Twinsburg -- Teachers and administrators in the school district will be graded on their performances with different criteria than in the past, starting in the 2013-2014 school year.
The Board of Education began the process of adopting new evaluation policies at a June 19 special meeting.
The two policies, one each for separate teacher and administrator evaluations, were given their first reading during the meeting and will require a second before being officially signed into practice. Board members expect to approve the policies at the June 26 regular meeting.
Superintendent Kathryn Powers said the new standards for evaluation are required by the Ohio Department of Education and must be adopted by all public schools in the state by July 1. These standards place more emphasis on test scores and value added growth of students. They also make evaluations more frequent.
"With the new laws that were passed recently, what has to happen here now is that teachers are being evaluated in this coming school year, 100 percent of teachers teaching kids have to be evaluated," Powers said. "It used to that it was be cyclical. It would be once every couple years."
Where previous teacher and administrator evaluations weighed heavily on classroom observations, the new standards tie teacher performance into student test scores and principal performance into the growth of their school's students. Both evaluations will be graded on a 50/50 split between observation and achievement growth figures, whereas observation used to form the majority of evaluation scoring.
"The new evaluation process is much more complex," Powers said. "When we evaluate teachers now, 50 percent of their evaluation will be based on student growth and 50 percent is based on classroom observation, involvement and the work of the school. This is a big deal for this policy to get passed. All public schools in Ohio have the same requirement to have this policy passed by July 1.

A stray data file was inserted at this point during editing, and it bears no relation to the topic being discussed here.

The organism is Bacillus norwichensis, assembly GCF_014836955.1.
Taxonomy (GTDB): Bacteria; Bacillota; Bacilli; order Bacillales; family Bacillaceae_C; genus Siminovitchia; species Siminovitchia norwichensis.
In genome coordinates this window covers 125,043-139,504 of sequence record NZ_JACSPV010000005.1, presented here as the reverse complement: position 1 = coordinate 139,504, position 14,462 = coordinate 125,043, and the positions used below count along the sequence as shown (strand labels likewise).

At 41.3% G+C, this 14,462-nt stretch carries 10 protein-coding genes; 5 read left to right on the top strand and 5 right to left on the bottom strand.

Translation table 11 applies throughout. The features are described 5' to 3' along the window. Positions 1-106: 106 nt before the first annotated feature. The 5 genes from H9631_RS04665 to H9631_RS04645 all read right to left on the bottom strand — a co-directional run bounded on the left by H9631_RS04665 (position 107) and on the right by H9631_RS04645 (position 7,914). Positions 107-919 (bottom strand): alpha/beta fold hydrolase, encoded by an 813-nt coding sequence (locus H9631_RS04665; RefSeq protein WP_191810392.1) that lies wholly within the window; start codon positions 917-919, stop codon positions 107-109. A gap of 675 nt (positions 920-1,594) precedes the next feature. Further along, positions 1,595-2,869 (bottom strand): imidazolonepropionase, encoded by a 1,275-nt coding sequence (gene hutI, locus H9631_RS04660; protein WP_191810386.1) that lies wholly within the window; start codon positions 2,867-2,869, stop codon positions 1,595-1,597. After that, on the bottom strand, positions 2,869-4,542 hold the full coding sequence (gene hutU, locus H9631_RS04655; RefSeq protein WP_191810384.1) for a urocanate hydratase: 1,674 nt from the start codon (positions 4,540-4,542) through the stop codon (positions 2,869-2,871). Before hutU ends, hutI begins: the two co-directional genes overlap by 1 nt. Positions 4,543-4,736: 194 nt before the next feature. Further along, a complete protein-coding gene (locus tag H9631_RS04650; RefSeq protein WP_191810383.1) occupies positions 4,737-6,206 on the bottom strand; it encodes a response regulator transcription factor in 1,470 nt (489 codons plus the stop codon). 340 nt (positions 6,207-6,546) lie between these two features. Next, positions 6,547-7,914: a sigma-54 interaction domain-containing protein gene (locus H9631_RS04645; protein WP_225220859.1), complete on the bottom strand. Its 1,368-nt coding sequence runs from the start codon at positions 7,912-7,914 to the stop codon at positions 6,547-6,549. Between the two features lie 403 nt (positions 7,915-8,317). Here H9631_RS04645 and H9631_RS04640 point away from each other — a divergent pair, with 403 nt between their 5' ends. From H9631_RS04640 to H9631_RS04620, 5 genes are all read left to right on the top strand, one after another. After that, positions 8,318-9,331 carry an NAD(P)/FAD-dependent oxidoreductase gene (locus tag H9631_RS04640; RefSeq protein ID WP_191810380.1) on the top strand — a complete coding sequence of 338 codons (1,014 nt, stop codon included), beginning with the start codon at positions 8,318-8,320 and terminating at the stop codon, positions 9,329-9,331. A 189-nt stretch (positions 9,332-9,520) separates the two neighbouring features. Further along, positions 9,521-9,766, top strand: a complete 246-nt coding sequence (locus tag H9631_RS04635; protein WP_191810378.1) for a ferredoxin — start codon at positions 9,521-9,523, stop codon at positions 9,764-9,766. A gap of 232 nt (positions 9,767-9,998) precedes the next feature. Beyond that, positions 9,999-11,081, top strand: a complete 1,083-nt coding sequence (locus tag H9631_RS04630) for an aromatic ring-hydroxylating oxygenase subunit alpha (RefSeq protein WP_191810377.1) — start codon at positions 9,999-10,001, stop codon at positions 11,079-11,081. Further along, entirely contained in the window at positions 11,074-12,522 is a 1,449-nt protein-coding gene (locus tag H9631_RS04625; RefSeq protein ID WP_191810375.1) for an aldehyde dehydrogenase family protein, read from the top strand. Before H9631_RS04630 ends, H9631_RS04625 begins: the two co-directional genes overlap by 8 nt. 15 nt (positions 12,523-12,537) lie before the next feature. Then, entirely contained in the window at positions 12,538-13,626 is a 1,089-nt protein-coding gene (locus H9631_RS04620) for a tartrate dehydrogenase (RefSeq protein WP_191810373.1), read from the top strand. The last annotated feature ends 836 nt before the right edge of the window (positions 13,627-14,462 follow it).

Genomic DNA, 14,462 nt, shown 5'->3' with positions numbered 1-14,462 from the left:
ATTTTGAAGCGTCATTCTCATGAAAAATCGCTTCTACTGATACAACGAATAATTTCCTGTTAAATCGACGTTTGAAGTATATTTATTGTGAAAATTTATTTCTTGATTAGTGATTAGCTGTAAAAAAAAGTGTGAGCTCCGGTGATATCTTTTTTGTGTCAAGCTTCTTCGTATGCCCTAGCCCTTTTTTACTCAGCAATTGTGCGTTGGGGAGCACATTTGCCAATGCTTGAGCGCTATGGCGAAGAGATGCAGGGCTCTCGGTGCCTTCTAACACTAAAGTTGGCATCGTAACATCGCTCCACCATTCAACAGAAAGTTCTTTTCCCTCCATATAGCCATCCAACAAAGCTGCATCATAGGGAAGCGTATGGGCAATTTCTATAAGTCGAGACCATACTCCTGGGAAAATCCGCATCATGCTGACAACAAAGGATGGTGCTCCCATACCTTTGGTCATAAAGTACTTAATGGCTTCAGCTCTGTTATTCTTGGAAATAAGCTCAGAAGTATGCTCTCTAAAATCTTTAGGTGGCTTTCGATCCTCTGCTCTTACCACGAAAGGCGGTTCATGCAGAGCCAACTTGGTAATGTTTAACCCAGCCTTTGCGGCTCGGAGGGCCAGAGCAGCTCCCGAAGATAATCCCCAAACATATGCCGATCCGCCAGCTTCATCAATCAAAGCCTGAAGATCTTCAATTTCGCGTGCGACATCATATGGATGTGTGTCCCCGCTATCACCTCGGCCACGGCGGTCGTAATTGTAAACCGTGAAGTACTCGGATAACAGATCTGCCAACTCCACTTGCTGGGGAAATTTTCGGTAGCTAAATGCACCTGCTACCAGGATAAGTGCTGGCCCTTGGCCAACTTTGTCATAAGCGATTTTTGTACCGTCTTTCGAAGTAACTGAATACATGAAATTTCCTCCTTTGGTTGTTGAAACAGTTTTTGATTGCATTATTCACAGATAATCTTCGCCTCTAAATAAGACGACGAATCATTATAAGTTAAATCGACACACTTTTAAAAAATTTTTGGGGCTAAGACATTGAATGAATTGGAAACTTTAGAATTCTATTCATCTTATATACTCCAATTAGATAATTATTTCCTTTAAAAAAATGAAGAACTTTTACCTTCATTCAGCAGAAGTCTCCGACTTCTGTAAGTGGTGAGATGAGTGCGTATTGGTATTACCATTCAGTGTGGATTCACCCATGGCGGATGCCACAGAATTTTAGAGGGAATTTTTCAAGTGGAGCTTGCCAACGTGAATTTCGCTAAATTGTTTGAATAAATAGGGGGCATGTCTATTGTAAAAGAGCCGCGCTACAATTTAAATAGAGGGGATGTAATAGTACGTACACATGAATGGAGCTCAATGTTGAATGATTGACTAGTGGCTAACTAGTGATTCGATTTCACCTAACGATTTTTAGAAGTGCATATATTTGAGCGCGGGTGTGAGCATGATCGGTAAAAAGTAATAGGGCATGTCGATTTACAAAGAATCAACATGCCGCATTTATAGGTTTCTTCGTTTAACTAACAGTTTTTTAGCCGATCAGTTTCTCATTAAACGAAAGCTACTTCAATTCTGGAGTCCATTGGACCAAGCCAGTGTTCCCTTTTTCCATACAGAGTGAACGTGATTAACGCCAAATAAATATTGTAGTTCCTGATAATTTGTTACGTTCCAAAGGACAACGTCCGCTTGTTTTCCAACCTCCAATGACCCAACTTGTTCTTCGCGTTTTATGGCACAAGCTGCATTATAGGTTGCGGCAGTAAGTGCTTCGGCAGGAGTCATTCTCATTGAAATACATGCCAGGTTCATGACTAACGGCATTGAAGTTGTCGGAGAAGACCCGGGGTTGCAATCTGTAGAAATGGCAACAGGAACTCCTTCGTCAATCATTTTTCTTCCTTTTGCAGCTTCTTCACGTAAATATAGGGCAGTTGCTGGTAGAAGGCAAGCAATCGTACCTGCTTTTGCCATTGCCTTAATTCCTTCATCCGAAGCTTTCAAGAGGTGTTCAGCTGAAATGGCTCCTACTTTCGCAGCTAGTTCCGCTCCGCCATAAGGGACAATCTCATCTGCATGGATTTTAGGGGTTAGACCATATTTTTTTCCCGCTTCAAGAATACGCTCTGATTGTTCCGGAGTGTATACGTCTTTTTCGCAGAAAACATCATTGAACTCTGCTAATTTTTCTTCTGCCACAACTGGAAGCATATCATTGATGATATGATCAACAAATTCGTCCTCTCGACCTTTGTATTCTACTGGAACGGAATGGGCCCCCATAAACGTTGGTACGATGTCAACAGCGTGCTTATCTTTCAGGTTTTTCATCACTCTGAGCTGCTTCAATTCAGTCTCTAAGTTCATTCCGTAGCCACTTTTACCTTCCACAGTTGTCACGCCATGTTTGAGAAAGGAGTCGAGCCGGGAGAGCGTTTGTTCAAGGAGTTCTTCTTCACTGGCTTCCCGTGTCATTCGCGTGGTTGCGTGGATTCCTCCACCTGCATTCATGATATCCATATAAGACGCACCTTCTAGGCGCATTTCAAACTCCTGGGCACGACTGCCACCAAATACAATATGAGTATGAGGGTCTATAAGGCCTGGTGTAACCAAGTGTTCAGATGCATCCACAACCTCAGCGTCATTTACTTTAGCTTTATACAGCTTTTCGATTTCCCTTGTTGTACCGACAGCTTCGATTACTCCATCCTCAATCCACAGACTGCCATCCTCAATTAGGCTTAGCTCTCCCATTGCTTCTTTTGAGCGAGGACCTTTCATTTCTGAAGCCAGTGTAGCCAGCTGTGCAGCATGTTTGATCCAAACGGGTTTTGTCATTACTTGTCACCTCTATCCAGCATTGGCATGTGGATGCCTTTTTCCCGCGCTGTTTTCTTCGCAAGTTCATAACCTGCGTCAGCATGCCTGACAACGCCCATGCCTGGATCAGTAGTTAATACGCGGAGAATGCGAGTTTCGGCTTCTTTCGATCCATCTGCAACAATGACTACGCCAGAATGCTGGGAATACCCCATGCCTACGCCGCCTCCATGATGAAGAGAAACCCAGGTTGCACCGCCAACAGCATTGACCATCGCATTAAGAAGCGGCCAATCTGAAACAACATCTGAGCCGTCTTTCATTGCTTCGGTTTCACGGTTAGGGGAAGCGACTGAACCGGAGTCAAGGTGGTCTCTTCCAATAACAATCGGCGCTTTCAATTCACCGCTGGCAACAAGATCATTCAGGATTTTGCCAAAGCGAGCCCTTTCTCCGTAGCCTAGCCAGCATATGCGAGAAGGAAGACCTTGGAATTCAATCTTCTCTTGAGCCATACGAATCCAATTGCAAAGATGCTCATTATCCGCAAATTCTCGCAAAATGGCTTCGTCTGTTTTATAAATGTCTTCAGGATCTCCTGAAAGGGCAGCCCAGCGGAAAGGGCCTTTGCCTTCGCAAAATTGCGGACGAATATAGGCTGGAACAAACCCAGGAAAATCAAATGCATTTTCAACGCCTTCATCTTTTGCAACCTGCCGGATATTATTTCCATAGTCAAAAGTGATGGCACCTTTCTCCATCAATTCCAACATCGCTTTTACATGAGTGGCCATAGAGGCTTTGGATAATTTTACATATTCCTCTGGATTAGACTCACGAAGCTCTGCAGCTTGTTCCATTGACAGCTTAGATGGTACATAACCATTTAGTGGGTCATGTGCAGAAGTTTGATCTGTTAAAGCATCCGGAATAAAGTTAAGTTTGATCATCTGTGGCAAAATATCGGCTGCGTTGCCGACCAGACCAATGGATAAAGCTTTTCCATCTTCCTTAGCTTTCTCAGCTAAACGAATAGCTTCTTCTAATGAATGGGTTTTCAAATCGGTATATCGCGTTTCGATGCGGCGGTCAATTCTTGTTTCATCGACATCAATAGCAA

"The evaluation of the assistant principals and the principals next year will also be based on the 50/50 model," Powers added. "Fifty percent is based on the student growth of the students in their school and 50 percent is based on their performance, which is evaluated against the principal standards in Ohio. It's a lot, in both cases, more complex of a process."
The more frequent evaluations mandated by the new standards will mean more work for Powers and building administrators, said Board member Ron Stuver.
"I think it's going to be good and it's also going to be something that people are going to be a little bit more challenged by, both the people being graded," Stuver said. "But it also adds additional administrative burdens to our principals because there's a lot more that has to go into these evaluations and they have to conduct more evaluations to begin with."
"It does alter the job description of our administrators in the sense that they're going to spend a lot more time evaluating teachers than they have in the past just because of the sheer number of evaluations that are required," added Board member David Andrews. "They're going to be spending a lot more time in the classrooms seeing how the teachers are carrying out their day and implementing their lesson plans and all that sort of stuff."
John Charlton, associate director for media relations with the Ohio Department of Education, said these evaluation standards are expected to be rolled out to all districts in the state in the next two years.
Policies on student
In addition to the new evaluation policies, the Board also gave first reading to new state standards on the restraint and/or seclusion of belligerent students. This policy lays out the procedures allowed by the state to contain an unruly student, through approved methods such as removing the student from the classroom to mitigate disruption.
"[The policy regards] practices or methods with which students can be restrained or detained, if you will, if there are behavioral problems," Stuver said. "What it really does is it documents for our staff what they can and can't do when there's a troubled student and you have to detain or restrain a student due to behavioral issues. It just documents policy to give teachers and staff a little bit of a framework to know what they are allowed to do and what they shouldn't do."
"This is based entirely on a ODE model policy for compliance with all the various laws associated with this," Andrews added. "Obviously, the world has changed dramatically from the days of spanking in the hallways and this is to be in compliance with all of the laws associated with it."
These student restraint standards are already practiced by the district, according to Andrews. The adoption process begun at the June 19 special meeting only serves to officially sign the policy into record.
"Our buildings have been following those practices for a considerable period of time and this really just puts it into policy and gets us compliant with what the ODE wants us to do as far as having that in writing and having that protocol spelled out," Andrews said.
All three policies were expected to be given their required second readings during the June 26 regular Board meeting.